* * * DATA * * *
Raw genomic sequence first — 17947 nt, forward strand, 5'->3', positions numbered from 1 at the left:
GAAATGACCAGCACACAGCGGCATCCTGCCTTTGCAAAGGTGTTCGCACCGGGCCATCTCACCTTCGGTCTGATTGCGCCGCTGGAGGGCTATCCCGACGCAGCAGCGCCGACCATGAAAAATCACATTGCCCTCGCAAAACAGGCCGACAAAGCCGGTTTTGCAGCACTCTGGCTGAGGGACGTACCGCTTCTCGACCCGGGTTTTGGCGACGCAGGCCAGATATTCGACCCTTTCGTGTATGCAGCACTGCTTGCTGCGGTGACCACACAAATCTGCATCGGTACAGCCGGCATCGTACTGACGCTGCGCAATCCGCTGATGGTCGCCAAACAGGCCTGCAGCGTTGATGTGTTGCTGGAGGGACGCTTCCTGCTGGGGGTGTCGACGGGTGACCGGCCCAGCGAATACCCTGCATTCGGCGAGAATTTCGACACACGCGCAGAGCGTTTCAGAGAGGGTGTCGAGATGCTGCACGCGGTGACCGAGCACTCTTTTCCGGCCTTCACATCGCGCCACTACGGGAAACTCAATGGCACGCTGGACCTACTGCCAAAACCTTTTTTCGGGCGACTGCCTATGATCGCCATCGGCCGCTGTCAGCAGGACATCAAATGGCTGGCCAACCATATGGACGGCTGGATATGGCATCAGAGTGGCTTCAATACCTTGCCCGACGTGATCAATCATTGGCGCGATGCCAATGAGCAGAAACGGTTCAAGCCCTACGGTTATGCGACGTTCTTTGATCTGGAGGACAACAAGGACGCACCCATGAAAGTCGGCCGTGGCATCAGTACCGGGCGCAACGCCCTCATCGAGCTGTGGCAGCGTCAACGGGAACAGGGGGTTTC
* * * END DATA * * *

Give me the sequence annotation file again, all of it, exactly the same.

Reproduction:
Raw genomic sequence first — 17947 nt, forward strand, 5'->3', positions numbered from 1 at the left:
GAAATGACCAGCACACAGCGGCATCCTGCCTTTGCAAAGGTGTTCGCACCGGGCCATCTCACCTTCGGTCTGATTGCGCCGCTGGAGGGCTATCCCGACGCAGCAGCGCCGACCATGAAAAATCACATTGCCCTCGCAAAACAGGCCGACAAAGCCGGTTTTGCAGCACTCTGGCTGAGGGACGTACCGCTTCTCGACCCGGGTTTTGGCGACGCAGGCCAGATATTCGACCCTTTCGTGTATGCAGCACTGCTTGCTGCGGTGACCACACAAATCTGCATCGGTACAGCCGGCATCGTACTGACGCTGCGCAATCCGCTGATGGTCGCCAAACAGGCCTGCAGCGTTGATGTGTTGCTGGAGGGACGCTTCCTGCTGGGGGTGTCGACGGGTGACCGGCCCAGCGAATACCCTGCATTCGGCGAGAATTTCGACACACGCGCAGAGCGTTTCAGAGAGGGTGTCGAGATGCTGCACGCGGTGACCGAGCACTCTTTTCCGGCCTTCACATCGCGCCACTACGGGAAACTCAATGGCACGCTGGACCTACTGCCAAAACCTTTTTTCGGGCGACTGCCTATGATCGCCATCGGCCGCTGTCAGCAGGACATCAAATGGCTGGCCAACCATATGGACGGCTGGATATGGCATCAGAGTGGCTTCAATACCTTGCCCGACGTGATCAATCATTGGCGCGATGCCAATGAGCAGAAACGGTTCAAGCCCTACGGTTATGCGACGTTCTTTGATCTGGAGGACAACAAGGACGCACCCATGAAAGTCGGCCGTGGCATCAGTACCGGGCGCAACGCCCTCATCGAGCTGTGGCAGCGTCAACGGGAACAGGGGGTTTC